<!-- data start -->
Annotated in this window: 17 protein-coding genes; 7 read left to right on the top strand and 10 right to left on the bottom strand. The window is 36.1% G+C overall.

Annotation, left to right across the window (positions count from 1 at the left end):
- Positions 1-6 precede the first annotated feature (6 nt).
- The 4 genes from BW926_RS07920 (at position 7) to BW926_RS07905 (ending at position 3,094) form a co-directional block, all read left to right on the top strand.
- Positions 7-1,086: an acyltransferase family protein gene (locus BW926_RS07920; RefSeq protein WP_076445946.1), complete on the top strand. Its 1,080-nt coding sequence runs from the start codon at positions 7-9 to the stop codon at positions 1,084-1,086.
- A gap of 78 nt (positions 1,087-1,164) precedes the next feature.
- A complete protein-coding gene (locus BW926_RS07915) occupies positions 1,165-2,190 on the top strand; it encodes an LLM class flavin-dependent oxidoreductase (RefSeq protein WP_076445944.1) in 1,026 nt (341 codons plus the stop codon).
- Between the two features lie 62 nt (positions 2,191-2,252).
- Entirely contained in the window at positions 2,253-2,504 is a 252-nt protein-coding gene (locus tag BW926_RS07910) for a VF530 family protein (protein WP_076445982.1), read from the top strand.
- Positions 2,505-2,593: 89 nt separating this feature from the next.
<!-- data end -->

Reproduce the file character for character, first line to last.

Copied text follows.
Annotated in this window: 17 protein-coding genes; 7 read left to right on the top strand and 10 right to left on the bottom strand. The window is 36.1% G+C overall.

Annotation, left to right across the window (positions count from 1 at the left end):
- Positions 1-6 precede the first annotated feature (6 nt).
- The 4 genes from BW926_RS07920 (at position 7) to BW926_RS07905 (ending at position 3,094) form a co-directional block, all read left to right on the top strand.
- Positions 7-1,086: an acyltransferase family protein gene (locus BW926_RS07920; RefSeq protein WP_076445946.1), complete on the top strand. Its 1,080-nt coding sequence runs from the start codon at positions 7-9 to the stop codon at positions 1,084-1,086.
- A gap of 78 nt (positions 1,087-1,164) precedes the next feature.
- A complete protein-coding gene (locus BW926_RS07915) occupies positions 1,165-2,190 on the top strand; it encodes an LLM class flavin-dependent oxidoreductase (RefSeq protein WP_076445944.1) in 1,026 nt (341 codons plus the stop codon).
- Between the two features lie 62 nt (positions 2,191-2,252).
- Entirely contained in the window at positions 2,253-2,504 is a 252-nt protein-coding gene (locus tag BW926_RS07910) for a VF530 family protein (protein WP_076445982.1), read from the top strand.
- Positions 2,505-2,593: 89 nt separating this feature from the next.